Here we are. Sitting at the doorstep of Christmas, knocking. Hello, Christmas, 2020. How shall we celebrate you, herald you into our hearts this year?
Many of us are alone or semi-alone this holy-day season. We’re isolating in family groups of two, three, four. Some of us celebrate with only the candle of ourselves. Those participating in larger get-togethers are probably not pausing at the hearth of this blog today.
We’re here, you and me, gazing at Christmas lights, maybe a ceramic Christmas tree, perhaps a nativity set passed down from Grandma and Grandpa. Maybe a cardinal ornament hangs from your cupboard. Few decorations or many, there’s a certain aloneness in our celebration, isn’t there?
I imagine feelings of loneliness may arise for some of us. Little pangs in the heart. Throbs of missing loved ones. Feeling perhaps left out? Sadness, grief, hopelessness, despair may come to visit our nativity set today. (Or perhaps it won’t, and that’s OK, too. )
Barry and I don’t usually spend Christmas-time with family, so it’s been many years of aloneness here in our little house in the woods. In recent years we’ve been sometimes breaking bread with friends, but not every year. I’m used to aloneness and sometimes cherish it deeply. I never know what kind of feelings might decide to join the holiday celebration.
What do we do with more painful feelings that may appear during Christmastime? I don’t know what you do, but may I share what’s been helpful here over the years?
First, if possible, I make an intention to invite rest, relaxation, and connection with Spirit into this day. Moments of sitting down on the couch and just staring out the window. Breathing. Watching nuthatches and chickadees. Relaxing the nervous system. Noticing what is larger and more encompassing than thought. What is here–right now–that’s not a thought or emotion? Feeling the silence all around that is always, always here. Always available. We just often overlook it because it seems like no-thing. (See yesterday’s blog for a meditation about accessing this.)
It takes me between ten and twenty minutes of noticing the larger awareness before the body goes ahhhhhhhh. It’s a noticeable ahhhhhhhh. Dozens of thoughts may arise (like this morning. At least a hundred thoughts appeared). But I try to keep focusing and relaxing into the silence between the thoughts.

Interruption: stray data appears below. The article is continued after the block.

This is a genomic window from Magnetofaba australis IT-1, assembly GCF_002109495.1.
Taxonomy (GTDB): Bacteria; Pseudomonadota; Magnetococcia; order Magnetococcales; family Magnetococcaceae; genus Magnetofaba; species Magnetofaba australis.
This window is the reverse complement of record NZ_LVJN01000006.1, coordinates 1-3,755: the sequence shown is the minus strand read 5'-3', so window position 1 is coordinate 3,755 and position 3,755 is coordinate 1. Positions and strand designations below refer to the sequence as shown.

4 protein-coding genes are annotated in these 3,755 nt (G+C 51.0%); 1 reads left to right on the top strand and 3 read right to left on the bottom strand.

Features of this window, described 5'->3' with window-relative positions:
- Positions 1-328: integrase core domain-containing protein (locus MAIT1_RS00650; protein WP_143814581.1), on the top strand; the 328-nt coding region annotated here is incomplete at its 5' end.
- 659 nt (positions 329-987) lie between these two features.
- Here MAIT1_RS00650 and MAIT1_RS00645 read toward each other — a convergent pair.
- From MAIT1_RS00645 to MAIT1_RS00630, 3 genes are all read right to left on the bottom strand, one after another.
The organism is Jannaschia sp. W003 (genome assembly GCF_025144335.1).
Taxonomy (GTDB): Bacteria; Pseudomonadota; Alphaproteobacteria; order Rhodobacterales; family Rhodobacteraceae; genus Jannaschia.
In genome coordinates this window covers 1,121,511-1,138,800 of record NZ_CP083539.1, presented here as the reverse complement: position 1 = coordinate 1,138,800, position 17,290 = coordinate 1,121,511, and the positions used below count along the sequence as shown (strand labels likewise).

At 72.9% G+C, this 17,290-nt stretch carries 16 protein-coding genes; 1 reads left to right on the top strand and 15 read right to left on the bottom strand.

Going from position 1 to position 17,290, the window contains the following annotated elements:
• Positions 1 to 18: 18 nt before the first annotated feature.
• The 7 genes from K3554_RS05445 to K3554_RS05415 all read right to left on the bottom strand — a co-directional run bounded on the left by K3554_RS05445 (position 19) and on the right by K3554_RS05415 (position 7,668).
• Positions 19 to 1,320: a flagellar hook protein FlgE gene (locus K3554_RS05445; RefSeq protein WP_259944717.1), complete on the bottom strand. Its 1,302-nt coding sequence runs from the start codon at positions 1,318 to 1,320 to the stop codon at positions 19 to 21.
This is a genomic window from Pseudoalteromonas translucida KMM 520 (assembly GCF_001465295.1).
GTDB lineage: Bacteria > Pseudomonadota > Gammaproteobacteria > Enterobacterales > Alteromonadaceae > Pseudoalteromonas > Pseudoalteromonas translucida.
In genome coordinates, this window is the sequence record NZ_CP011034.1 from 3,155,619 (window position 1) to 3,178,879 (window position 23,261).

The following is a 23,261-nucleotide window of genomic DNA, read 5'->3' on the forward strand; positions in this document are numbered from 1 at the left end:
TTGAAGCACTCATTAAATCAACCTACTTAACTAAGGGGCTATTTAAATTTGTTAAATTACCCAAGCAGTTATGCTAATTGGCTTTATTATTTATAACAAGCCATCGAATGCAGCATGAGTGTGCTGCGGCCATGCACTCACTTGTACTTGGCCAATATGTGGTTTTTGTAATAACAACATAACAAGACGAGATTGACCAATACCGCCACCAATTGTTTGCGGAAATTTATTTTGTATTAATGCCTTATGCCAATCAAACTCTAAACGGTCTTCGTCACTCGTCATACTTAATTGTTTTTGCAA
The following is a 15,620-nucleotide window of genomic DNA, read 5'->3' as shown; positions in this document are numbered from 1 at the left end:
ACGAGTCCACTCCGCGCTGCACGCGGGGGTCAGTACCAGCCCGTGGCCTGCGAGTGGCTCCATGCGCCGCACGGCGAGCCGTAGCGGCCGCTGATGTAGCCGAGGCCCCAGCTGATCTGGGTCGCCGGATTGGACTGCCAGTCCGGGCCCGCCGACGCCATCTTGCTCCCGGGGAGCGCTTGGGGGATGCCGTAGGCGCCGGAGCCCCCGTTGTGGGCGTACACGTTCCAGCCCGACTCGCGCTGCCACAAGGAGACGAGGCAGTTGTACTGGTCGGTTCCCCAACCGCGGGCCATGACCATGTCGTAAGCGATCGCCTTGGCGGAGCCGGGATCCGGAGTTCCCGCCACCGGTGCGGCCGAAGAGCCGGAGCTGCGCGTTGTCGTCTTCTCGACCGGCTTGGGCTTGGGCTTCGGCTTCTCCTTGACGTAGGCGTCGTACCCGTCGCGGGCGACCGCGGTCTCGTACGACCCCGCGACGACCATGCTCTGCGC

I will probably do this several times today. Just to connect with the Holy Silence.
Second, when loneliness or sadness arises–can you see that it’s just part of you? We might say, “I am lonely”. But if we look more closely we might observe that a thought/emotion of loneliness is appearing within us. It is NOT the whole of what we are.
This is revolutionary! WE are not only lonely. We are the awareness in which sad feelings materialize. When a feeling emerges and we think we ARE the feeling–then this identification can flatten or send us into a whirlpool of swirling grief. There is a possibility of noticing that the grief is only PART of us.
When I see that it’s a part, I can tenderly turn toward it and gently embrace it. Putting a hand on the part of the body that is feeling blue. Whispering “There, there, loneliness, I am here.”
Seeing feelings as parts of us–not the essence of us–can ease emotional pain.
Third, an alone-Christmas is a great time for self-care. We’re being given space to love ourselves this year. What makes your heart thrill? How can you nourish yourself today and tomorrow? What little treats might you create?
Might a walk in the woods soothe and comfort? How about a brand-new jigsaw puzzle? Making art? A long soak in a hot bathtub–with bubbles! Writing in your journal? Figuring out intentions for 2021? Connecting with Spirit, in whatever way calls you?
Reaching out to others helps. Not necessarily trying to get attention to ease loneliness (although that may happen by itself). Just extending your warm heart toward others who might need a hello. A how-ya-doin’. Are you OK, my friend? How are you feeling today?
Tomorrow we’ll say Merry Christmas or Happy Holy-days or I love you to family and friends near and far. Some of us will thank God for social media that allows this connection. Others will praise Skype, FaceTime, Zoom, telephones.
Finally, notice goodness. Goodness shines all around, usually in the most ordinary of moments. Yes, loneliness may be arising, but goodness also shows its face dozens upon dozens of times in a day. Notice! The coffee tastes soooo good. Look! The skeleton trees blow in the wind. Remember! Oh, we are so warm and safe and cocooned and well-fed. Thank you for helping us to remember goodness…
I wish us all tenderness and self-care and holy attention toward any loneliness or sadness that arises in these holidays. May we see also the goodness that spreads its cheer around us, even when and if lonely feelings arise.
Much love, Kathy
Day 68 of a seventy-five day journey to connect more deeply with God, Spirit, Holy, Love…to explore “What the Heart Knows” during the waning days of 2020.